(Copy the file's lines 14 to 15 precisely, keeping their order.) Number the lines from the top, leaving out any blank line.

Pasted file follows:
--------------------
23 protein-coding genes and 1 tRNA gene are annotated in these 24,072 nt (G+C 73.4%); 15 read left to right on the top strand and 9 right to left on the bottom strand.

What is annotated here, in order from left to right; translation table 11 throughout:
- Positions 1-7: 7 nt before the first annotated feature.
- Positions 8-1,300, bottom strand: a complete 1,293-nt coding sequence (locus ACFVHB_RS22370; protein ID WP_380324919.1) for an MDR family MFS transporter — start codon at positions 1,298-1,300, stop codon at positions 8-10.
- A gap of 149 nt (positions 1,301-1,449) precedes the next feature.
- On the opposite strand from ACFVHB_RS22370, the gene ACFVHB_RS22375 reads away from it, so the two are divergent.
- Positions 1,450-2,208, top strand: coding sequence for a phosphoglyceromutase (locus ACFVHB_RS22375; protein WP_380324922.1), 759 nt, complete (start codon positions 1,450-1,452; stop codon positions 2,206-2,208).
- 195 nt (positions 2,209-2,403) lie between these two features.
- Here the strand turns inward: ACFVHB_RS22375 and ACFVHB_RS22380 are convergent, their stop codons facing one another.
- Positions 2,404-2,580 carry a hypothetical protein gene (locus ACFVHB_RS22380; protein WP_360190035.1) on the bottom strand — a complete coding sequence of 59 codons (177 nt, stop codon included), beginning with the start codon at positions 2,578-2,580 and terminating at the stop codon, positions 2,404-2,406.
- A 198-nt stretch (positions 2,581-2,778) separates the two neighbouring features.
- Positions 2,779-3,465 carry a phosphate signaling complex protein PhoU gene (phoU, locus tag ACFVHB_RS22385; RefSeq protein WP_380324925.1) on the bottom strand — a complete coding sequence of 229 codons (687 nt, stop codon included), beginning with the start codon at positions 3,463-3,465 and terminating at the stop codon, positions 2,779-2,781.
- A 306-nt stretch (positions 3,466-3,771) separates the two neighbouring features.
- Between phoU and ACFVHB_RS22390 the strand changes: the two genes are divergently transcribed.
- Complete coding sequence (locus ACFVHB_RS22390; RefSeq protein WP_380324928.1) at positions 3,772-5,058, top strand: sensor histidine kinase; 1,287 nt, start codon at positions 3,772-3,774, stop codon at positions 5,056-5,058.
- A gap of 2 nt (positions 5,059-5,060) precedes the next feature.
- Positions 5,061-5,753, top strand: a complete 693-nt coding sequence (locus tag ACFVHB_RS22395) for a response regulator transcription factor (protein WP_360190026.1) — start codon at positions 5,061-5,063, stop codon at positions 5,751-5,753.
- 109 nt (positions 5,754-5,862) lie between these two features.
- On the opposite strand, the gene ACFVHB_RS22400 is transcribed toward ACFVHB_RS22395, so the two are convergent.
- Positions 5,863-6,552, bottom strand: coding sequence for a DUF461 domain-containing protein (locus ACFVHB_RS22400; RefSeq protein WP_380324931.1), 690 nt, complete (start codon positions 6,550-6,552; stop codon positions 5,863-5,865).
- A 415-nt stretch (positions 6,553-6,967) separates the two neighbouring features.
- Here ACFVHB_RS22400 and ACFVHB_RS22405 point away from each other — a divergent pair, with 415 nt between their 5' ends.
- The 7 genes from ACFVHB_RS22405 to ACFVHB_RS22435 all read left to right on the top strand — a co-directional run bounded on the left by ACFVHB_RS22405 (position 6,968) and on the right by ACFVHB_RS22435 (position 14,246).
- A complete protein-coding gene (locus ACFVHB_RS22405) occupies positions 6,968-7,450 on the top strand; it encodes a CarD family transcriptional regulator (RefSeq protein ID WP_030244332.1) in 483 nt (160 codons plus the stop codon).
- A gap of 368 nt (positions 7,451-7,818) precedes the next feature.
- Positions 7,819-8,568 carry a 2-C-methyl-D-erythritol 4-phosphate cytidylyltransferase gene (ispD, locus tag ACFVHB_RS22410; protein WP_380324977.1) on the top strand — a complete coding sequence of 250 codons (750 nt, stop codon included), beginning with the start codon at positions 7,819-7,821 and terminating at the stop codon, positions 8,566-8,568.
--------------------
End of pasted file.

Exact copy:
- Between phoU and ACFVHB_RS22390 the strand changes: the two genes are divergently transcribed.
- Complete coding sequence (locus ACFVHB_RS22390; RefSeq protein WP_380324928.1) at positions 3,772-5,058, top strand: sensor histidine kinase; 1,287 nt, start codon at positions 3,772-3,774, stop codon at positions 5,056-5,058.